Minneapolis, Minn. — When the University of Minnesota men’s hockey program decided it was time to make a change in leadership behind the bench, it wasn’t necessarily because the team was losing the majority of their games, it was because they were losing the wrong ones. The Gophers seemed to struggle on the biggest stages and the losses during the postseason and the losses to the other in-state programs were adding up.
Now as Gophers Head Coach Bob Motzko’s fifth year is underway, there are signs that the program is trending in the right direction. Minnesota returned to the Frozen Four last season, their first appearance there since 2014. The program added banners as Big Ten Tournament Champions in 2020-21 and as Big Ten Regular Season Champions. The program recruited a top class of freshman for the 2022-23 season according to College Hockey News and the pipeline of talent looks flush for future years.
While programs cannot make big statements in October, a home and home series against Minnesota State is an opportunity to make an opening argument. The Mavericks have had the Gophers number the past couple seasons winning eight of the last ten matchups with Minnesota, including two season ender games at the Frozen Four in Boston, Mass. last season and NCAA Regional in Loveland, Colo. the year before.
The losses and especially the last two to the Mavericks have many Gophers fans pondering if anything is wrong with their Pride on Ice, but Motzko is focused on the next chance and his process.
“Do I take anything out of it, the fact that two years in a row we got knocked out by Mankato? We’ve got to keep getting our crack at it. That’s what we have to do,” said Motzko.
“I want to be playing our best hockey at the end of the year. I think we’ve been doing that, all four years I’ve felt we were playing our best hockey at the end of the year and we’ll keep taking licks at that thing. I don’t take anything out of it like we’ve got to tweak something to be better. We’re there and sometimes you’ve got to tip your hat to the team that knocked you out and let’s make sure we do our darndest to get back to that spot again.”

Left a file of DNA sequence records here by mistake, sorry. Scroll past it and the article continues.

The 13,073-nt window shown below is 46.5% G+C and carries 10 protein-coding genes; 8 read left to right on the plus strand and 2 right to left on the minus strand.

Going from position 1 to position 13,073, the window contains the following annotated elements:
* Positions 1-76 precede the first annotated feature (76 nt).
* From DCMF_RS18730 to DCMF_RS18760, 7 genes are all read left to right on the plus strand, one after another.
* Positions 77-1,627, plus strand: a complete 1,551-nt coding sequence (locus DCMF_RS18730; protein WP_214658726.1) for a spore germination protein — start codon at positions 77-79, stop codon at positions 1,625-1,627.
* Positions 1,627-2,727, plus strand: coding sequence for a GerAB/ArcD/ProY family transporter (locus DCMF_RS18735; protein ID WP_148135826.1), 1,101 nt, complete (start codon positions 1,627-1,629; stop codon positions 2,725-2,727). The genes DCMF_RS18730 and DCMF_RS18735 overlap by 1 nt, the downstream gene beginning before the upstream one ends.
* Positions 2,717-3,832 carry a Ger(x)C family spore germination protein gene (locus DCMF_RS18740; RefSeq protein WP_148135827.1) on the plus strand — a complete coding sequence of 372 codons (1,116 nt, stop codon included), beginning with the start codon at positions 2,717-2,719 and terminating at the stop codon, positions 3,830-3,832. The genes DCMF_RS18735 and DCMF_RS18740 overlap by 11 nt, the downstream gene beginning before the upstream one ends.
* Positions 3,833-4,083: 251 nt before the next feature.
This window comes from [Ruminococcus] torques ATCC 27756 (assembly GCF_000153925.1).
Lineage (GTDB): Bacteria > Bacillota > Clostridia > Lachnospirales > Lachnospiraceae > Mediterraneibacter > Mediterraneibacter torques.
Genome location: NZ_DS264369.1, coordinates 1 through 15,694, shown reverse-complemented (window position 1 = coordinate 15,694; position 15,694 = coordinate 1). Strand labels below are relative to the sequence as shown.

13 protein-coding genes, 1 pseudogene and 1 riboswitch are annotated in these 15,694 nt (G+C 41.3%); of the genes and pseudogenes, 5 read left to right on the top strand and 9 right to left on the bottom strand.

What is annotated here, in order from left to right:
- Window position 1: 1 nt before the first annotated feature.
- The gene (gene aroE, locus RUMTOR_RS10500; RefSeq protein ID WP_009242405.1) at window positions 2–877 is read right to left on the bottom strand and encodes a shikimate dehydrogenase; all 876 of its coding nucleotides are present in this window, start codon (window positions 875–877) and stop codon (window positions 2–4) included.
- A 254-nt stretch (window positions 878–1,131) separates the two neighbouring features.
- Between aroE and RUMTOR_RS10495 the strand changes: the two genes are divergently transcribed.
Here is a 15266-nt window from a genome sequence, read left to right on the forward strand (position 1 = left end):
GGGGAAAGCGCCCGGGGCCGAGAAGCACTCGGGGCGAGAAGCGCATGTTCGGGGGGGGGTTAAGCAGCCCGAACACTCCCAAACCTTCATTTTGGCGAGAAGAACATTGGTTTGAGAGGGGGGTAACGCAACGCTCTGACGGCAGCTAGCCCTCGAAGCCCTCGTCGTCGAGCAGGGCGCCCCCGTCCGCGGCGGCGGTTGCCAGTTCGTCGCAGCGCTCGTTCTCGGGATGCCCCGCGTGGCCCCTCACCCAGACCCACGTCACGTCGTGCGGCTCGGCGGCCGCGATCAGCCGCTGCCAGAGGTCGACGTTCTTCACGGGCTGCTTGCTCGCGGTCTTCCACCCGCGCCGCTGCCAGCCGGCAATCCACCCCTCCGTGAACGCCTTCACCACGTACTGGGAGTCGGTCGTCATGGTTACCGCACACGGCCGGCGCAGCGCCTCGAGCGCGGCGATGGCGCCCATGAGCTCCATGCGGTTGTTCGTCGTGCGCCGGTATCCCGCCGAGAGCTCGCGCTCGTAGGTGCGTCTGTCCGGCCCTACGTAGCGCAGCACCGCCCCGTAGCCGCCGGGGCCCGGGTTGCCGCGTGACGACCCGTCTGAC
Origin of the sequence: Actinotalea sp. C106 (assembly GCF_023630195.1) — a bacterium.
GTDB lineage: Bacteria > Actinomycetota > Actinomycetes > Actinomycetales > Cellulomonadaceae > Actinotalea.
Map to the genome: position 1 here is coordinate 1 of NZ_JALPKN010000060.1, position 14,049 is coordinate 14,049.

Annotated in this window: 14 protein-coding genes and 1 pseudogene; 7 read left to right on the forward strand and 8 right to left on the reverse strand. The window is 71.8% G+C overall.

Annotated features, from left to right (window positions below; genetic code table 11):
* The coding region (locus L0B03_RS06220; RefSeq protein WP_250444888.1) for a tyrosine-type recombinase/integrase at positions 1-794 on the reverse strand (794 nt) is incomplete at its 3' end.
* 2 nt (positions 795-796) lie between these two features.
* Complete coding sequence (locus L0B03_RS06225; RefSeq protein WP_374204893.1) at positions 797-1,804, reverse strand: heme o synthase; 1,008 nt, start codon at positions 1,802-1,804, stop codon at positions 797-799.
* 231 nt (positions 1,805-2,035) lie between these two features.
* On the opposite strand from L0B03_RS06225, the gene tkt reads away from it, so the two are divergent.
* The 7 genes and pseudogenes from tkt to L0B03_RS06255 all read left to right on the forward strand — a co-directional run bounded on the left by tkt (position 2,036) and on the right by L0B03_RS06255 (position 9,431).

University of Defense
Certainly getting another chance to get to that spot, motivated defensemen Brock Faber, Jackson LaCombe and Ryan Johnson to turn down professional opportunities to take another run and the upcoming weekend with Minnesota State is a chance to show they aren’t going to throw away their shot.
“It’s going to be a competitive week for sure,” said Faber when asked how he’s helping 11 new freshmen prepare themselves for an in-state rivalry weekend after sweeping Lindenwood. “Obviously, this is one that’s been circled on the calendar since the Frozen Four last year. The freshmen understand they’re here for a reason, they paid close attention the year before they came in, so it’s definitely one we’re looking forward to but we’re gonna need our best if we want to get another sweep this weekend.”
What their best looks like is a work in progress with so many new skaters and one of the challenges with the group is how to set the defensive pairs, distribute special team ice time and figure out how to get the most out of their talent. Motzko shared during his season opening radio show with Wally Shaver that he honestly wasn’t sure if any of Faber, LaCombe or Johnson could be counted on to return this season based on his experience with early departures and he had three freshmen Luke Mittelstadt, Ryan Chesley and Cal Thomas that were ready to make the jump to college hockey and they probably would have lost them to another school if they hadn’t brought them on board.
“We’re gonna make some decisions back there, but there’s no question it’s a deep D corps. I’m not sure I’ve had a D corps that deep in my career and if I stayed in this thing another bunch of years, I don’t think I’d ever have it that deep again,” said Motzko,
“It’s just deep with character too and that’s the other thing I think we’re proud of is the three guys that chose to come back believe in the program and they believe in what we’re doing. It’s kind of crazy, I’m kind of known for forwards and offense and we’ve got to be known as a good defensive team this year.”
The initial plan so far is for seven defensemen to dress each night and each of the seven defensemen are going to see regular playing time. The staff knows that with this strategy, guys are going to be playing in different pairs over the course of the game so every day in practice they are having defensemen play with a different partner by design.
The ice time distribution also means that Faber might see a little less ice time than the 30 plus minutes a night he got to play last season. How much less than 30 minutes? “Just a little,” said Motzko with a grin.